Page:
• Over at The New York Times, Gary Clement dives into the surprisingly deep pool of books about swimming, while Edie Fake has a floral drawing exercise for ‘The Diary Project’ to help combat despair at the state of the world - the series was due to finish with a piece from Ronald Wimberley this weekend, but it appears to have been “pulled for content”. (Ed. You can read the comic and Ron's commentary on what happened with the Times on this Patreon post.)
• The Nib has a new edition of their In/Vulnerable series, as Thi Bui, Trey Bundy, Sarah Mirk and Amanda Pike present real estate broker Shelly Jenks’ experiences during the pandemic, while Maria Stoian looks at the bizarre world of multi-level marketing.
• Ronnie James Dio’s Holy Diver comic book? Ronnie James Dio’s Holy Diver comic book.
Do not concentrate on the finger… This week’s recommended watching.
• Cartoonist Kayfabe had a relatively quiet week, but they did take viewers on a deep dive into 1987’s TCJ #118, specifically Kim Thompson’s interview with Mœbius, including the dopamine trap of modern comics; and pay homage to 1977's The Smithsonian Collection of Newspaper Comics, the tome, the myth, the legend.
• Some #content coming out of Penguin Random House, as they welcomed viewers to Book Your Summer (Live), with a panel on the process of producing a graphic novel, from conception to publication, with Sophie Escabasse, Tyler Feder, Victoria Jamieson, Chad Sell, and Victoria Ying; and a video with ASL interpretation (more of that, plz, publishers) which sees Chip Kidd in-conversation with Tom Scioli, David F. Walker, Pat Dorian, Reza Farazmand, Liana Finck, and Deena Mohamed.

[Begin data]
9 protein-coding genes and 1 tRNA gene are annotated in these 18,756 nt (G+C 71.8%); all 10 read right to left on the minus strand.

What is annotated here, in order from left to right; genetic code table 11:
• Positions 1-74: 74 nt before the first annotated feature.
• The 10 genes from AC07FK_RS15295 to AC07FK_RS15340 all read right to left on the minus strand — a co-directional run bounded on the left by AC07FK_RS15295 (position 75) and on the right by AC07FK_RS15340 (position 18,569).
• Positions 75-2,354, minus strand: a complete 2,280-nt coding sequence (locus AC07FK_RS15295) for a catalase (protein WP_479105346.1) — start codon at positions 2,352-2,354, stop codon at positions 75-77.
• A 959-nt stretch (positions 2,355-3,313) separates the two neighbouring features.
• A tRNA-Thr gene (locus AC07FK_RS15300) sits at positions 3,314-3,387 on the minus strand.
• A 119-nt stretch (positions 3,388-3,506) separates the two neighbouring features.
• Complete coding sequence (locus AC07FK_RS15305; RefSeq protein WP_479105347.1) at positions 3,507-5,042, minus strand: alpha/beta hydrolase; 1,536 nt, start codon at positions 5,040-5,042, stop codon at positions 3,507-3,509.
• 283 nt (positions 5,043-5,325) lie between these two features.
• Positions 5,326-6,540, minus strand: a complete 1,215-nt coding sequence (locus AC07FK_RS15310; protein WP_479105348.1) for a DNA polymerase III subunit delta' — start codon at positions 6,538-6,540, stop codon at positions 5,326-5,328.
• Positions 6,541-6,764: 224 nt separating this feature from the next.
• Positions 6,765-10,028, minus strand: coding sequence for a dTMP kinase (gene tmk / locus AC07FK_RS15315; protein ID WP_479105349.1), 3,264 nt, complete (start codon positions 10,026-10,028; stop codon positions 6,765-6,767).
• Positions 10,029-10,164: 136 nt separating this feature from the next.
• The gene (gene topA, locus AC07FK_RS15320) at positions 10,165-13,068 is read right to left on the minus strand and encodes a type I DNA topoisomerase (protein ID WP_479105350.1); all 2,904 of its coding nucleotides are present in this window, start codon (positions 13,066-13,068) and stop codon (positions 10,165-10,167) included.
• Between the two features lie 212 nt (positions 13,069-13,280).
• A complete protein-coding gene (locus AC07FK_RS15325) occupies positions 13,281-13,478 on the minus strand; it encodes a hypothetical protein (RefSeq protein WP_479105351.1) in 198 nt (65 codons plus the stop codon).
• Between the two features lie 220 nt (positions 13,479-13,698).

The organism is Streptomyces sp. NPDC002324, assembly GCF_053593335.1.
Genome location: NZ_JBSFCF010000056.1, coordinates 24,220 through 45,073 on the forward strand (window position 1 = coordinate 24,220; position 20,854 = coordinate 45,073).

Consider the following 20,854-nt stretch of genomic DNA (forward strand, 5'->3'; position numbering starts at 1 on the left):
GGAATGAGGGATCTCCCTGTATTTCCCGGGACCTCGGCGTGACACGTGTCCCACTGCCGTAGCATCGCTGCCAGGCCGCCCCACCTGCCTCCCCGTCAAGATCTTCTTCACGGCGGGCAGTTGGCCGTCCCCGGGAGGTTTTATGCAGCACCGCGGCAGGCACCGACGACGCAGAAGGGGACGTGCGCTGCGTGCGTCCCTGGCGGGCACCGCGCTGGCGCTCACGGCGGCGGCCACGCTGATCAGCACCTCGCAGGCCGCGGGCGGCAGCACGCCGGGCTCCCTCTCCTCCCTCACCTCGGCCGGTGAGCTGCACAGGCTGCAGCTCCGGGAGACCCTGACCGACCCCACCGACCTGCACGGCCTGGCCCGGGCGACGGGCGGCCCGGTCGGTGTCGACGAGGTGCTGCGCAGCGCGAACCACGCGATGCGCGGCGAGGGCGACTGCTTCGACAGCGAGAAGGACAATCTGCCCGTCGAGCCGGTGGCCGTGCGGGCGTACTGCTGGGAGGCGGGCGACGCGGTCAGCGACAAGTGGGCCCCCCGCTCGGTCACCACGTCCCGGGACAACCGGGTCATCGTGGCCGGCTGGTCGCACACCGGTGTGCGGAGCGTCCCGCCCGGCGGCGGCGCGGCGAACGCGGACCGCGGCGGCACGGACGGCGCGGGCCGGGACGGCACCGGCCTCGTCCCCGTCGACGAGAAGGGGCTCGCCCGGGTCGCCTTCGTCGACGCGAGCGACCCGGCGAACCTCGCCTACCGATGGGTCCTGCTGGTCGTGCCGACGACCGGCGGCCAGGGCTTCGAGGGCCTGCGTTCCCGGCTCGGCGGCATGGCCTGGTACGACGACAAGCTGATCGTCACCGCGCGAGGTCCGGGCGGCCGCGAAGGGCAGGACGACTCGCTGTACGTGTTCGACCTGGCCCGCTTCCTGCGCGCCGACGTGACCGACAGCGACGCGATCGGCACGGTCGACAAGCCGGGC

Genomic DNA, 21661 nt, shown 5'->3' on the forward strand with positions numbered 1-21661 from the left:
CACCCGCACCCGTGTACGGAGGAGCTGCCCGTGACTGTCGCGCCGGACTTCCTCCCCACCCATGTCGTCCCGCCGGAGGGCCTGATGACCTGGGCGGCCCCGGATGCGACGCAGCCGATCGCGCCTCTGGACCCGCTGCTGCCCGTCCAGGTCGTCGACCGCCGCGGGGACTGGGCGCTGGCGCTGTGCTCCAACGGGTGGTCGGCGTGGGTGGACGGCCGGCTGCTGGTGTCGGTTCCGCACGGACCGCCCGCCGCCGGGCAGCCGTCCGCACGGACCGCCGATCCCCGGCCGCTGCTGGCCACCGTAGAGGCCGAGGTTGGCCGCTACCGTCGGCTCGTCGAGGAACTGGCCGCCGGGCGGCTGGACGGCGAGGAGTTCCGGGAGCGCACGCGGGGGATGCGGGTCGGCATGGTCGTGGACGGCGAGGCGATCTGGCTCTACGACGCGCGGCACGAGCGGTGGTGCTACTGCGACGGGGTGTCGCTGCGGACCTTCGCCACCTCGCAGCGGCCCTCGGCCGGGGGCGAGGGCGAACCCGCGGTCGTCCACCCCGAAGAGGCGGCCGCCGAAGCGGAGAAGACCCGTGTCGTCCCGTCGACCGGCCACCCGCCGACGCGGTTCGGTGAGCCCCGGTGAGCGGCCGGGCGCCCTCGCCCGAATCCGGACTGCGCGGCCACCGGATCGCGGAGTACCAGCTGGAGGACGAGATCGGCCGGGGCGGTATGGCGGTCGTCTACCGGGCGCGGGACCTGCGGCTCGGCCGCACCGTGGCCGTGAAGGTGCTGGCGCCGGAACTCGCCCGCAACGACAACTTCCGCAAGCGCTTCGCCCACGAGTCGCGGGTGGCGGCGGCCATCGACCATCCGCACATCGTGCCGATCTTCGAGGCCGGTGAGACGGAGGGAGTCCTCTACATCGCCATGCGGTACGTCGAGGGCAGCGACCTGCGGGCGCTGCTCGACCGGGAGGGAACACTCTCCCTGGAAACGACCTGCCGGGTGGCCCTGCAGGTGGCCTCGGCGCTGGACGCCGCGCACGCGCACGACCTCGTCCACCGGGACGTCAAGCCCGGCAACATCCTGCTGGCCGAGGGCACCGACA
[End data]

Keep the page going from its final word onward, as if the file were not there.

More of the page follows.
• For more Random House action, but focused at a younger readership, next month sees a series of virtual events taking place, ‘Falling for Graphic Novels’, hosted by indie bookstores where “each panel will focus on a theme in kids and YA comics, allowing readers to immerse themselves in stories of magic and heroes, queer and diverse representation, and even an interactive art class.”
• Celebrating 100 years since the ratification of the 19th amendment of the US Constitution, establishing that the right of citizens to vote “shall not be denied or abridged by the United States or by any State on account of sex”, the Women's Rights National Historical Park’s Stephanie Freese hosted a panel discussion with creators from the comics anthology Votes for Women: The Battle for the 19th Amendment, looking at the book’s creation, and talking about the realities for womxn working in comics today.
• Celebrating the publication of I Want You, last week saw Powell’s Bookstore host an in-conversation between Lisa Hanawalt and Emily Heller, as they talk about the comics’ original incarnations, revisiting earlier works for this new collection, ideas that made it into later work, and why there was zero temptation to rework old cartoons.
• Taking place this eve and tomorrow, if you’re reading this on the day of publication, there’s a chance to catch a sneak preview screening of Feels Good Man, the documentary looking at Matt Furie’s battle to reclaim his work and characters from the alt-right, with accompanying livestream Q&As - tickets are limited, but you can grab them here, while those stocks last.
• The Believer and Black Mountain Institute’s latest livestream comics workshop saw Kate Lacour taking viewers through comics as art therapy and the use of art within a psychotherapeutic relationship (starts around the 6 minute mark) - you can sign up for this evening’s workshop on body comics, with Erin Williams, here.